Supreme court is supremely unhappy with government. Why?

Supreme court refuses to accept government’s rejection of 43 names of  77 High court judges

Since the appointment of judges has been pending with the government for more than 9 months now, the Chief Justice of India, T.S.Thakur has shown his disapproval and anger in many ways but to no avail.

The deadlock between the judiciary and government is not new. It must be recalled that it  is nine months since a Constitution Bench scrapped the NJAC law and asked the government to frame a new Memorandum of Procedure (MoP) for Judicial Appointments. The Law Minister and the government has repeatedly  assured the judiciary that the process of finalisation of MoP will not stall judicial appointments process. But no appointments have been approved since.

Tears do not help

It must be recalled that the Chief Justice had broken down into tears in front of the Prime Minister over the same issue. While doing nothing to increase the number of courts and judges in the country denying the poor man and under trial prisoners  justice, the government is postponing the appointment of High court judges for months together. The government wants to control the appointment of judges, especially in crucial states.

Even direct accusations do not help

Thakur also accused the government of trying to decimate the judiciary and lock justice out. He also accused the government of trying to choke justice by not appointing judges and locking courtrooms en masse.

“In Karnataka HC, an entire floor of courts are locked because there are no judges. Once we had a situation where we had judges but no court rooms. But now there are courtrooms but no judges.You may now as well close court rooms down and lock justice out,”

cjSupreme court refuses to accept government’s rejection of 43 names of the 77 High court judges

Yesterday, that is on 18. 11.2016,the Supreme Court Collegium  refused to accept the government’s rejection of 43 names of the 77 it had hand-picked for judicial appointments in High Courts, saying that it had reiterated every one of the 43 names that was sent back by the Centre to the Collegium for re-consideration .The appointments of  only 34 names were approved by the government.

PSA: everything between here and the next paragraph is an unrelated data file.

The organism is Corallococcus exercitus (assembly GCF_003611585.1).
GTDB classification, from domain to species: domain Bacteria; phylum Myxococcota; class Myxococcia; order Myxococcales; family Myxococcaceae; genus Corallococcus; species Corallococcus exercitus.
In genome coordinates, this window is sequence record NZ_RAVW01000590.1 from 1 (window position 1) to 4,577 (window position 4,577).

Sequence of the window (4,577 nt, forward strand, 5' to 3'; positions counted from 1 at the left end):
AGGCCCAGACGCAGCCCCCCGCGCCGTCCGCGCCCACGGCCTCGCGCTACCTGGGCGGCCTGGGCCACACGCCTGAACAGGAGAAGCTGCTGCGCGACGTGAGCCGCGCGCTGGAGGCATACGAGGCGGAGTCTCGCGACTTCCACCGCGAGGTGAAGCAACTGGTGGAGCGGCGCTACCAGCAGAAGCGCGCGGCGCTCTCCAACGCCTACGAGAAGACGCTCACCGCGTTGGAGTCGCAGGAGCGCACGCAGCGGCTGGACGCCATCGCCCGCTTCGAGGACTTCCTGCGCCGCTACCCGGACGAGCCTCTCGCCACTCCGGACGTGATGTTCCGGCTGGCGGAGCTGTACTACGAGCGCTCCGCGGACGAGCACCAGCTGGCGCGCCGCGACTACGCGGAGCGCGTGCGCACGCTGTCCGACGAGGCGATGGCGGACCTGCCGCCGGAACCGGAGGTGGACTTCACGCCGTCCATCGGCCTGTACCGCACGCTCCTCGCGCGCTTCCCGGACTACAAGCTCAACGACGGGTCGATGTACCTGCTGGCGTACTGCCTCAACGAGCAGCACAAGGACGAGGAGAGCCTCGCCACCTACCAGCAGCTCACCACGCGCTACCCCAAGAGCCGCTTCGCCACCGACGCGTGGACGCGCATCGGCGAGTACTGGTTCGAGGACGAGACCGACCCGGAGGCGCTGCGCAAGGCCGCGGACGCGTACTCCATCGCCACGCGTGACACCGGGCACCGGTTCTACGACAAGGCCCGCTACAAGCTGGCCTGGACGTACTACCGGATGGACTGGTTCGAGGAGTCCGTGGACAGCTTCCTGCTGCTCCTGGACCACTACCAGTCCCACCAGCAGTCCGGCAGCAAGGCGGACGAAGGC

The  ball is now with the government, as the new Memorandum of Procedure (MoP) is yet to be finalised and the prevalent procedure is that once the Collegium reiterates the names sent back to them, the government has to accept and clear them  for appointment as judges.

On demonetization

Calling the government’s move of banning Rs.500 and Rs. 1,000 notes a carpet bombing of its people, the Supreme court on Friday refused the government’s request to stay the filing of cases against demonetisation in other high courts and smaller courts.

The Supreme Court on Friday warned that there “may be riots”  “Some measures are required. See the kind of problems people are facing. It is a crisis. People have to go to the high court. If we shut them from going to the high court, how can we know the magnitude of the problem? People going to different courts indicates the magnitude of the problem.”

“How can we shut our doors to people when there is a problem of such magnitude?” said the Chief Justice of  the country. Laudable   sentiments.  Hope the voiceless find a spokesman in the judicial leader.



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